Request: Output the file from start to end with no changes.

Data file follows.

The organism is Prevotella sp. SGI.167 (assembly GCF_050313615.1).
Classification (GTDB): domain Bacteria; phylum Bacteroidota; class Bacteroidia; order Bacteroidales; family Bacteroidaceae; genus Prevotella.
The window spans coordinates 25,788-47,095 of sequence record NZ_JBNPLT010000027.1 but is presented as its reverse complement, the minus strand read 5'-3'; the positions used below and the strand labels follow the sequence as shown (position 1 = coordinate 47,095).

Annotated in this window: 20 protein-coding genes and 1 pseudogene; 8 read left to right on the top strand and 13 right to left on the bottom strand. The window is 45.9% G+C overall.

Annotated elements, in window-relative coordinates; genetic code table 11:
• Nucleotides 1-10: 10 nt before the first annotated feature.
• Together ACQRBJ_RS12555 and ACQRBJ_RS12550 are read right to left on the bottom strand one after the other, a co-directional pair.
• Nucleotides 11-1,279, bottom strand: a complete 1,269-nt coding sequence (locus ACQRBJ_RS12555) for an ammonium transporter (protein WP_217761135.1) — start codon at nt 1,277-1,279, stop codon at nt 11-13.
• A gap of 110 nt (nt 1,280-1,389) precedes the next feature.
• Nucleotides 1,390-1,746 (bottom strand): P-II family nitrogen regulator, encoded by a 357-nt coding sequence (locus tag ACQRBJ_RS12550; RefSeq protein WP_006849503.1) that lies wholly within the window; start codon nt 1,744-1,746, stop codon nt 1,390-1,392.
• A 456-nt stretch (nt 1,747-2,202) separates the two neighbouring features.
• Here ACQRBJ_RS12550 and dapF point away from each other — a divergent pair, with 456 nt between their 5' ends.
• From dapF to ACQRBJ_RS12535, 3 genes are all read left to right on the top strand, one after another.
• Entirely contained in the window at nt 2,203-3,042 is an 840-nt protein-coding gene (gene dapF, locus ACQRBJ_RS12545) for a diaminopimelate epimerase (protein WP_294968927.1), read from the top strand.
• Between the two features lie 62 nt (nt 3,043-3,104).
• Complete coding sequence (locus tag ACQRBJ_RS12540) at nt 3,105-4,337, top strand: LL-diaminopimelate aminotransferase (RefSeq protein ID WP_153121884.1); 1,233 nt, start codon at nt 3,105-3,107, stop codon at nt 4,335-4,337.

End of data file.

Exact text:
The organism is Prevotella sp. SGI.167 (assembly GCF_050313615.1).
Classification (GTDB): domain Bacteria; phylum Bacteroidota; class Bacteroidia; order Bacteroidales; family Bacteroidaceae; genus Prevotella.
The window spans coordinates 25,788-47,095 of sequence record NZ_JBNPLT010000027.1 but is presented as its reverse complement, the minus strand read 5'-3'; the positions used below and the strand labels follow the sequence as shown (position 1 = coordinate 47,095).

Annotated in this window: 20 protein-coding genes and 1 pseudogene; 8 read left to right on the top strand and 13 right to left on the bottom strand. The window is 45.9% G+C overall.

Annotated elements, in window-relative coordinates; genetic code table 11:
• Nucleotides 1-10: 10 nt before the first annotated feature.
• Together ACQRBJ_RS12555 and ACQRBJ_RS12550 are read right to left on the bottom strand one after the other, a co-directional pair.
• Nucleotides 11-1,279, bottom strand: a complete 1,269-nt coding sequence (locus ACQRBJ_RS12555) for an ammonium transporter (protein WP_217761135.1) — start codon at nt 1,277-1,279, stop codon at nt 11-13.
• A gap of 110 nt (nt 1,280-1,389) precedes the next feature.
• Nucleotides 1,390-1,746 (bottom strand): P-II family nitrogen regulator, encoded by a 357-nt coding sequence (locus tag ACQRBJ_RS12550; RefSeq protein WP_006849503.1) that lies wholly within the window; start codon nt 1,744-1,746, stop codon nt 1,390-1,392.
• A 456-nt stretch (nt 1,747-2,202) separates the two neighbouring features.
• Here ACQRBJ_RS12550 and dapF point away from each other — a divergent pair, with 456 nt between their 5' ends.
• From dapF to ACQRBJ_RS12535, 3 genes are all read left to right on the top strand, one after another.
• Entirely contained in the window at nt 2,203-3,042 is an 840-nt protein-coding gene (gene dapF, locus ACQRBJ_RS12545) for a diaminopimelate epimerase (protein WP_294968927.1), read from the top strand.
• Between the two features lie 62 nt (nt 3,043-3,104).
• Complete coding sequence (locus tag ACQRBJ_RS12540) at nt 3,105-4,337, top strand: LL-diaminopimelate aminotransferase (RefSeq protein ID WP_153121884.1); 1,233 nt, start codon at nt 3,105-3,107, stop codon at nt 4,335-4,337.